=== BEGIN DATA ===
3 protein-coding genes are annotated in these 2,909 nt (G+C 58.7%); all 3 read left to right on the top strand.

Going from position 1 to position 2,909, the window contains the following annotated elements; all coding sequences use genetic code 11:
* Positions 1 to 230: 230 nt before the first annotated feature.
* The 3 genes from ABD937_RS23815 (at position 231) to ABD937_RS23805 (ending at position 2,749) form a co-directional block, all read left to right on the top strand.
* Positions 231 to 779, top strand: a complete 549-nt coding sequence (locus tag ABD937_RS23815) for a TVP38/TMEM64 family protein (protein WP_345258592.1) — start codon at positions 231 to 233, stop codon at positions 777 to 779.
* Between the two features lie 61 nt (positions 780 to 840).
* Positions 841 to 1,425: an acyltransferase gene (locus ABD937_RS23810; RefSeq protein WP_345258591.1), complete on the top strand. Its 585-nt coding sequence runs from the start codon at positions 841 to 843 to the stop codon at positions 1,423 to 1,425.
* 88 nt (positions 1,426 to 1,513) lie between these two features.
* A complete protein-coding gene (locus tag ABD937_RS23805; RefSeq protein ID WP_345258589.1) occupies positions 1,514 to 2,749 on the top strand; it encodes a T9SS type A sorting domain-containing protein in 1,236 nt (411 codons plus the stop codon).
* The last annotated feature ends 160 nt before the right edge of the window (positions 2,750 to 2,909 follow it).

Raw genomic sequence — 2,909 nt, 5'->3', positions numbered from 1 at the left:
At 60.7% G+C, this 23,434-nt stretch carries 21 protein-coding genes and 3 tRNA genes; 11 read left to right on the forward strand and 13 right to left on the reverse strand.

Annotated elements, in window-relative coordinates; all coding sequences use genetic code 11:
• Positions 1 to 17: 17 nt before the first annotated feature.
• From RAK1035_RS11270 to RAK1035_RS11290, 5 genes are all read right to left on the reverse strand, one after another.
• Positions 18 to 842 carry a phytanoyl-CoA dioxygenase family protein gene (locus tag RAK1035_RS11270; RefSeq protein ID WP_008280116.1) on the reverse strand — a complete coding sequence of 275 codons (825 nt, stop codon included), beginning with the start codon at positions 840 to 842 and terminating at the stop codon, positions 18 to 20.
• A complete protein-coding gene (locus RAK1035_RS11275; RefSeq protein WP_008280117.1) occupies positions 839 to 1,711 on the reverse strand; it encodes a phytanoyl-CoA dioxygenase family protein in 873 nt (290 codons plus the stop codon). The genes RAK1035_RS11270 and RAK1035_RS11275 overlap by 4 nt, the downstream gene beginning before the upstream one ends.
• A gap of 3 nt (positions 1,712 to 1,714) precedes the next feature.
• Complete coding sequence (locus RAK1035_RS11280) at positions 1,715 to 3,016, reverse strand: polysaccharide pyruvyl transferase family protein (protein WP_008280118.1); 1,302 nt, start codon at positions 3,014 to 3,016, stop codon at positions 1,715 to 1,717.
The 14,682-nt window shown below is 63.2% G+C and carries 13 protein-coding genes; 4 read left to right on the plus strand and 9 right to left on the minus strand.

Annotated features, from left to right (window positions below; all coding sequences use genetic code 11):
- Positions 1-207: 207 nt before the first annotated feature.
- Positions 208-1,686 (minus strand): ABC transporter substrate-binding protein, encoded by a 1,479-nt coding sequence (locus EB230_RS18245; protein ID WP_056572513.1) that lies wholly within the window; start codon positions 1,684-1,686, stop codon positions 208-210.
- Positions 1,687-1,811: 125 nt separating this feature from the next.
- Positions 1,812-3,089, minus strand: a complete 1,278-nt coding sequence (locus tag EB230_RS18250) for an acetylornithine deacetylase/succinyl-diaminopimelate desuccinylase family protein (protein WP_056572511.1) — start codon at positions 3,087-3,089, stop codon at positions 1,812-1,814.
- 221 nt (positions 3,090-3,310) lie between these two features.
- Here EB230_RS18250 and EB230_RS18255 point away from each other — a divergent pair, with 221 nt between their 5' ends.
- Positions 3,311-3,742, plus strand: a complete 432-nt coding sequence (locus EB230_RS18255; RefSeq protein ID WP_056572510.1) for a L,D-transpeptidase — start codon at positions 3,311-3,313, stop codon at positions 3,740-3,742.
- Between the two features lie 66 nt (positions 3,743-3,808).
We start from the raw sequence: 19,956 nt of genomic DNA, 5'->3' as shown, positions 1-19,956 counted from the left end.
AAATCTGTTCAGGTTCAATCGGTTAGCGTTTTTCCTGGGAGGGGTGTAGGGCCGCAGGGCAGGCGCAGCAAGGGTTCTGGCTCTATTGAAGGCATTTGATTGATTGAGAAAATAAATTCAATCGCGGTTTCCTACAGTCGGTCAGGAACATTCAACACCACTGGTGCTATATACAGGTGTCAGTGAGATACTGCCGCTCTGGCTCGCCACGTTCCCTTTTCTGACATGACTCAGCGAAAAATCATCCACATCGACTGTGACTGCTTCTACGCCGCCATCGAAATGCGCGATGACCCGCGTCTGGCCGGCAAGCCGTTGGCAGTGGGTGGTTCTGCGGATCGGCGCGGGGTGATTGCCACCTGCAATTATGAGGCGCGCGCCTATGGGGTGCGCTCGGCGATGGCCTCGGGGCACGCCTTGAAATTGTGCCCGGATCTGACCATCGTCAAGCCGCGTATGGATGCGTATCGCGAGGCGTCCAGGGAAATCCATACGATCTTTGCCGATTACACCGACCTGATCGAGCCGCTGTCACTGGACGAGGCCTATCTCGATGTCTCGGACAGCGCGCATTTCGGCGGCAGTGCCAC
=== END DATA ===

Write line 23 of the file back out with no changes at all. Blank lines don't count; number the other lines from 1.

- Positions 208-1,686 (minus strand): ABC transporter substrate-binding protein, encoded by a 1,479-nt coding sequence (locus EB230_RS18245; protein ID WP_056572513.1) that lies wholly within the window; start codon positions 1,684-1,686, stop codon positions 208-210.